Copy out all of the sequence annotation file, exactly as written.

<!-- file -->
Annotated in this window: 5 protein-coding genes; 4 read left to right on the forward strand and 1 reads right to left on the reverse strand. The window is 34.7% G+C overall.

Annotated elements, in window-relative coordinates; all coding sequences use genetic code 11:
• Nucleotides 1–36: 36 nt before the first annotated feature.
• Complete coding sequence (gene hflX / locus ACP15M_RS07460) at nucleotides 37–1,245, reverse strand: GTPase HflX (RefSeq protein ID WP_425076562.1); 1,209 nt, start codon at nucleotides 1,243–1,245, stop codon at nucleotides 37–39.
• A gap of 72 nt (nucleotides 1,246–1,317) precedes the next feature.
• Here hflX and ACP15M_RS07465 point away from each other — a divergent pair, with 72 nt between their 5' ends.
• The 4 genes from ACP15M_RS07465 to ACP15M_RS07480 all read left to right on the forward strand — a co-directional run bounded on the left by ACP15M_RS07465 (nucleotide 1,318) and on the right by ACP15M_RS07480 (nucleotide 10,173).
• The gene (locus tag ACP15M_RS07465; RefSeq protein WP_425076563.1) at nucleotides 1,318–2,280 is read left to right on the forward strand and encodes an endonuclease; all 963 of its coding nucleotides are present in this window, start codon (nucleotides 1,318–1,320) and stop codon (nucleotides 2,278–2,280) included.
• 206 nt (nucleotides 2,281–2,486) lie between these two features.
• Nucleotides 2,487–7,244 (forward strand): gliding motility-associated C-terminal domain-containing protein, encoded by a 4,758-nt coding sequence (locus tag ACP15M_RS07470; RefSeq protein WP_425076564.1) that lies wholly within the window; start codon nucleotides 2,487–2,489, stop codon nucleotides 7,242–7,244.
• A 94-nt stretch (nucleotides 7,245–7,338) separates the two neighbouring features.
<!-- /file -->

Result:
Annotated in this window: 5 protein-coding genes; 4 read left to right on the forward strand and 1 reads right to left on the reverse strand. The window is 34.7% G+C overall.

Annotated elements, in window-relative coordinates; all coding sequences use genetic code 11:
• Nucleotides 1–36: 36 nt before the first annotated feature.
• Complete coding sequence (gene hflX / locus ACP15M_RS07460) at nucleotides 37–1,245, reverse strand: GTPase HflX (RefSeq protein ID WP_425076562.1); 1,209 nt, start codon at nucleotides 1,243–1,245, stop codon at nucleotides 37–39.
• A gap of 72 nt (nucleotides 1,246–1,317) precedes the next feature.
• Here hflX and ACP15M_RS07465 point away from each other — a divergent pair, with 72 nt between their 5' ends.
• The 4 genes from ACP15M_RS07465 to ACP15M_RS07480 all read left to right on the forward strand — a co-directional run bounded on the left by ACP15M_RS07465 (nucleotide 1,318) and on the right by ACP15M_RS07480 (nucleotide 10,173).
• The gene (locus tag ACP15M_RS07465; RefSeq protein WP_425076563.1) at nucleotides 1,318–2,280 is read left to right on the forward strand and encodes an endonuclease; all 963 of its coding nucleotides are present in this window, start codon (nucleotides 1,318–1,320) and stop codon (nucleotides 2,278–2,280) included.
• 206 nt (nucleotides 2,281–2,486) lie between these two features.
• Nucleotides 2,487–7,244 (forward strand): gliding motility-associated C-terminal domain-containing protein, encoded by a 4,758-nt coding sequence (locus tag ACP15M_RS07470; RefSeq protein WP_425076564.1) that lies wholly within the window; start codon nucleotides 2,487–2,489, stop codon nucleotides 7,242–7,244.
• A 94-nt stretch (nucleotides 7,245–7,338) separates the two neighbouring features.